Rachel Deutsch - pattern here pattern there pattern everywhere
Recent Art-School Grad, print maker, print nerd and print enthusiast, are just a few of the things Rachel Deutsch, would consider herself.
Before continuing, I need to make a note - This is the second article I'm writing with the specific preface to a subculture fully immersed in our daily lives and only fully appreciated by few and mostly under appreciated by the masses. The first article was from last week's freeform solo bass performer Brandon Lopez, we had a very in-depth conversation about the rich history of the bass as a solo instrument. The reason I bring this up, is to enrich the reader with the knowledge of an insider, gaining a deeper appreciation for the art like I have.
Look around you, how many of you have a patterned quilt, blanket, duvet cover, wallpaper, a carpet, a mosaic, or anything with a patterned design really? Now, how much do you know about that design? My point exactly!
In this profile, Rachel will go through how she takes pattern making very much to heart, as she gently walks us newb's into her world.
A brief short history:
Originating in China, the first silk printing process was started on silk fabrics, clearly taking the name Silk-Screen. In the early 1900's the process was revolutionized to make synthetic textiles, using a nylon mesh like material still in use to this day. Rachel ventured to say, that majority of todays textiles are make with this same process of silk screening, so that means most of your patterns are a derivative of this medium.
For Rachel, her passion for the art and eventual move to art school, was for her a no brainer. Having Grandparents in the textile industry, she relays how she was constantly surrounded by fabrics and materials, being engrossed in all sorts of patterns and designs, even frequenting their warehouse and having the ability to explore all its facets.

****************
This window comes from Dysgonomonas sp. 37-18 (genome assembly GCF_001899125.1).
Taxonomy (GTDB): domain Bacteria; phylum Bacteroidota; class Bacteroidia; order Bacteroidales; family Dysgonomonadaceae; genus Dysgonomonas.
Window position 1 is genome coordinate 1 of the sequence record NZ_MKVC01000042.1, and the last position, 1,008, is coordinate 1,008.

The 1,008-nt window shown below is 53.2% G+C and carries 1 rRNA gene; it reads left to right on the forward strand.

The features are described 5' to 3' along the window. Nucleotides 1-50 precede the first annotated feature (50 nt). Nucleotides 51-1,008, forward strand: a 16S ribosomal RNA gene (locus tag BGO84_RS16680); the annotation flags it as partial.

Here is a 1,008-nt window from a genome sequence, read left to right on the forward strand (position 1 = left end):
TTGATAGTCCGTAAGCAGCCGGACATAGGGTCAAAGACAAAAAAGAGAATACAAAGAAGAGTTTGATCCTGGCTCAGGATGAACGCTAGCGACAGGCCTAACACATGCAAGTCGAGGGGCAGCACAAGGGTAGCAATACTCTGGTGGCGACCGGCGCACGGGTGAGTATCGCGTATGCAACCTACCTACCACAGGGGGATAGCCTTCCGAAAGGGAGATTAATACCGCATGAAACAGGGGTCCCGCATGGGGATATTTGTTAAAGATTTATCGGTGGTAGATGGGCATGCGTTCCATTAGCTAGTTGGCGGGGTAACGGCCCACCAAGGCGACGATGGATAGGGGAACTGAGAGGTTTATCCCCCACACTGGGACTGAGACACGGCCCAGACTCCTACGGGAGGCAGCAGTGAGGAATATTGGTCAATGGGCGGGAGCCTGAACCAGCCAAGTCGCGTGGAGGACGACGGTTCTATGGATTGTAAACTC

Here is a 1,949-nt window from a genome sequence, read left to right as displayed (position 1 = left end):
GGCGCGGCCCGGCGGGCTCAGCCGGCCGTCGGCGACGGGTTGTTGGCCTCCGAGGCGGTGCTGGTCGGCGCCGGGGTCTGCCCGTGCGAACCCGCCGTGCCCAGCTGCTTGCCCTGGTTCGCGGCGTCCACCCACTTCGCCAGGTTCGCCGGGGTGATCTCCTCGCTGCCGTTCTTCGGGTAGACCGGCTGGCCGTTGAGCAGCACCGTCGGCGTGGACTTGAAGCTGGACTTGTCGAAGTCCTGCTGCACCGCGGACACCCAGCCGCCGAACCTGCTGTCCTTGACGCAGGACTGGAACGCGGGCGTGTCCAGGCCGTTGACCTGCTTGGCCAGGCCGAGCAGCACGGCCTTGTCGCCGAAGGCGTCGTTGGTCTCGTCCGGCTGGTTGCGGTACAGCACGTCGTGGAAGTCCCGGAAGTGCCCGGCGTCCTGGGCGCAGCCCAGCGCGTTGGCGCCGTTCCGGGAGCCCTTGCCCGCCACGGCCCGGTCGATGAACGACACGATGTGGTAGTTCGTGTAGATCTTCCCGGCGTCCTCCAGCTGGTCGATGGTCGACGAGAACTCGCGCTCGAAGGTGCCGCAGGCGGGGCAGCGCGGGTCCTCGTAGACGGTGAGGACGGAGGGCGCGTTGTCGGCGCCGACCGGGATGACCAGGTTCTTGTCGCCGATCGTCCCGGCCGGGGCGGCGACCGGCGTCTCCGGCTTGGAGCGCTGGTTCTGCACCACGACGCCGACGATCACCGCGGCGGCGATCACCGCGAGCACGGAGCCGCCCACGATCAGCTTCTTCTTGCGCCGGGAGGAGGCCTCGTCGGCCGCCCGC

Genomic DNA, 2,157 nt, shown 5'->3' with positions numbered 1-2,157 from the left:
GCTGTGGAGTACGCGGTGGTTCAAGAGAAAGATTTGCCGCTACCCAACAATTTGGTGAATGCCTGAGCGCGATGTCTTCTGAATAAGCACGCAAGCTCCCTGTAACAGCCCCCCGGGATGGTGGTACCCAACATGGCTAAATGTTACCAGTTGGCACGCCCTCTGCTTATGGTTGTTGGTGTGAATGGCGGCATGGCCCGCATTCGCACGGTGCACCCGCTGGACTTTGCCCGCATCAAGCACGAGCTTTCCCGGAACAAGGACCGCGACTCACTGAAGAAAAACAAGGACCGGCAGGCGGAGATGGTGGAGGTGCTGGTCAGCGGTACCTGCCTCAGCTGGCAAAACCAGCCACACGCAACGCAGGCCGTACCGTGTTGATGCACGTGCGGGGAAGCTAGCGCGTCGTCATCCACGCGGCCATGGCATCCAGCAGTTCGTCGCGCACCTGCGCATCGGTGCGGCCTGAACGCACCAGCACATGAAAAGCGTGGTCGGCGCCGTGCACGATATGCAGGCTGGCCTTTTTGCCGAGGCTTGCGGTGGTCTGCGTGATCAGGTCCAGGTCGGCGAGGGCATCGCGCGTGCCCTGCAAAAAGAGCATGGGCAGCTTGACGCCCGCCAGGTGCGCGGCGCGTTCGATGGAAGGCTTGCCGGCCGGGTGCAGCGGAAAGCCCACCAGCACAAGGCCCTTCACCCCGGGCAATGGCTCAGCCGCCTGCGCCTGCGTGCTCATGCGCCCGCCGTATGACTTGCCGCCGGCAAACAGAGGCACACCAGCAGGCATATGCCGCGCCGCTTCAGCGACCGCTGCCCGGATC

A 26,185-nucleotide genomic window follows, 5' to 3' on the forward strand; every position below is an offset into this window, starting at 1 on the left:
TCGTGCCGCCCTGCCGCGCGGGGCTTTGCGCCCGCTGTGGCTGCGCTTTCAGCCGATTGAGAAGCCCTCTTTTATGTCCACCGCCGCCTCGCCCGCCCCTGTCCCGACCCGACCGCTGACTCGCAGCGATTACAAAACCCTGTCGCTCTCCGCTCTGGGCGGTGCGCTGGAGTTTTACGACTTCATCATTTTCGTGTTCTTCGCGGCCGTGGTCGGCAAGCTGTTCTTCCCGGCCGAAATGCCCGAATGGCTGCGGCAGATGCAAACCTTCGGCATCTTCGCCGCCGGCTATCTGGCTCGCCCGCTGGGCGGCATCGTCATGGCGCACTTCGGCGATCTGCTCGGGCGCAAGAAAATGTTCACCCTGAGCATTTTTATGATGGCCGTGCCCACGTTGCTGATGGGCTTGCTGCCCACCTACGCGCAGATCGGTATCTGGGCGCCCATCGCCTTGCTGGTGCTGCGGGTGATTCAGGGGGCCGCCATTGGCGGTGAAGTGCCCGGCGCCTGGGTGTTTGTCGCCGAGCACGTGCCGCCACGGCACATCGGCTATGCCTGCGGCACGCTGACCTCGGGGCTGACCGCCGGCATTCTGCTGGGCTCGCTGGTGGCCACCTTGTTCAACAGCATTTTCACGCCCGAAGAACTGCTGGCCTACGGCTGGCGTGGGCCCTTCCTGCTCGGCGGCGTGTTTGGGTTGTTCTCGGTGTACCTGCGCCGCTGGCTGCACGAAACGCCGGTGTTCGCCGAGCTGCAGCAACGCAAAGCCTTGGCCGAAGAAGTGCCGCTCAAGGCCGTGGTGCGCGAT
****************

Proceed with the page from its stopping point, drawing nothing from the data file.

When starting art school, her intended goal was to be a painter as she explored all possible mediums in her freshman year. However upon transferring to SMFA, she says " I was a sophomore when I started print making, but once I discovered the silk-screen, it was game over!".
Her first major design direction can from the Bauhaus, a School in Germany best known for its influence on the industry called the 'Bauhaus movement'. The movement is credited for bridging the relationships of fine art, textile design and architecture, taking the highly skilled crafts and feeding its post WW II economy with a form of mass production. Although the Bauhaus movement offers lots of knowledge into the many mediums of the art, it's contemporary deign that really captivates Rachel. She gives major credit for this direction to artist and designer Zoe Latta, inspired by here direction of experimental designs in both silk-screening and fashion-line 'Eckhaus Latta'. She also gives credit to artists like Mike Perry and Dusen Dusen, both screen printers who work on everything medium from album covers to fashion-lines and basically what ever they can get their hands on.
Rachel says she is really proud to consider herself part of today's silk-screening industry, as the craze for the art is on full swing and the expansion of its credibility is glorifying.
At today's For Locals By Locals xi event, Rachel will be presenting a new body of work in the gallery, inspired by the history of quilts and layered collages combining a form of gouache painting with photos she's taken and random ephemera, in addition to a series of silk-screen prints that are layered and are the beginning steps of this new line of work.